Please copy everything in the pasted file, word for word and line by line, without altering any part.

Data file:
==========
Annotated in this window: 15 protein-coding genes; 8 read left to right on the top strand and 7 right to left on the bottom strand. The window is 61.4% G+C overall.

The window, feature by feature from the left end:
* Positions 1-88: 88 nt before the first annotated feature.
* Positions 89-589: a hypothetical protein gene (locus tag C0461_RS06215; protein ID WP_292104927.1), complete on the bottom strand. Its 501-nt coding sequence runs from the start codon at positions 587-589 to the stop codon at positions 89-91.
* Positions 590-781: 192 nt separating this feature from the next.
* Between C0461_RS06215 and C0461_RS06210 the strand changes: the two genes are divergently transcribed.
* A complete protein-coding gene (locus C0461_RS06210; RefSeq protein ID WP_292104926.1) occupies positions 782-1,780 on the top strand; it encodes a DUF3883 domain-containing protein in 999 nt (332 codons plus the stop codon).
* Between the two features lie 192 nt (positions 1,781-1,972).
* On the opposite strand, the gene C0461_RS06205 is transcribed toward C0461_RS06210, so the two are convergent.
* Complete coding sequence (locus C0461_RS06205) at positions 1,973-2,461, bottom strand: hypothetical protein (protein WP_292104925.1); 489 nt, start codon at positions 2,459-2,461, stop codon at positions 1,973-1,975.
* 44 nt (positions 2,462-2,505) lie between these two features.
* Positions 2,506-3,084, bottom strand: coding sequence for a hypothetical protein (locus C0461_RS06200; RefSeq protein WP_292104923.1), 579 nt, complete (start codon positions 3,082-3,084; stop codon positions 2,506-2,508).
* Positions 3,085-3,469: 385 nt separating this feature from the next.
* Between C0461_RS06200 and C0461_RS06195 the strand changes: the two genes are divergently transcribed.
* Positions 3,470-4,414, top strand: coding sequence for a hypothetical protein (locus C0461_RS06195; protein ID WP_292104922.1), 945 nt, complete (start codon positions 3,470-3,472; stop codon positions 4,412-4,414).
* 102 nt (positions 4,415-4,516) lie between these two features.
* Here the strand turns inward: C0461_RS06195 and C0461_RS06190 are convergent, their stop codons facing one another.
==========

Annotated in this window: 15 protein-coding genes; 8 read left to right on the top strand and 7 right to left on the bottom strand. The window is 61.4% G+C overall.

The window, feature by feature from the left end:
* Positions 1-88: 88 nt before the first annotated feature.
* Positions 89-589: a hypothetical protein gene (locus tag C0461_RS06215; protein ID WP_292104927.1), complete on the bottom strand. Its 501-nt coding sequence runs from the start codon at positions 587-589 to the stop codon at positions 89-91.
* Positions 590-781: 192 nt separating this feature from the next.
* Between C0461_RS06215 and C0461_RS06210 the strand changes: the two genes are divergently transcribed.
* A complete protein-coding gene (locus C0461_RS06210; RefSeq protein ID WP_292104926.1) occupies positions 782-1,780 on the top strand; it encodes a DUF3883 domain-containing protein in 999 nt (332 codons plus the stop codon).
* Between the two features lie 192 nt (positions 1,781-1,972).
* On the opposite strand, the gene C0461_RS06205 is transcribed toward C0461_RS06210, so the two are convergent.
* Complete coding sequence (locus C0461_RS06205) at positions 1,973-2,461, bottom strand: hypothetical protein (protein WP_292104925.1); 489 nt, start codon at positions 2,459-2,461, stop codon at positions 1,973-1,975.
* 44 nt (positions 2,462-2,505) lie between these two features.
* Positions 2,506-3,084, bottom strand: coding sequence for a hypothetical protein (locus C0461_RS06200; RefSeq protein WP_292104923.1), 579 nt, complete (start codon positions 3,082-3,084; stop codon positions 2,506-2,508).
* Positions 3,085-3,469: 385 nt separating this feature from the next.
* Between C0461_RS06200 and C0461_RS06195 the strand changes: the two genes are divergently transcribed.
* Positions 3,470-4,414, top strand: coding sequence for a hypothetical protein (locus C0461_RS06195; protein ID WP_292104922.1), 945 nt, complete (start codon positions 3,470-3,472; stop codon positions 4,412-4,414).
* 102 nt (positions 4,415-4,516) lie between these two features.
* Here the strand turns inward: C0461_RS06195 and C0461_RS06190 are convergent, their stop codons facing one another.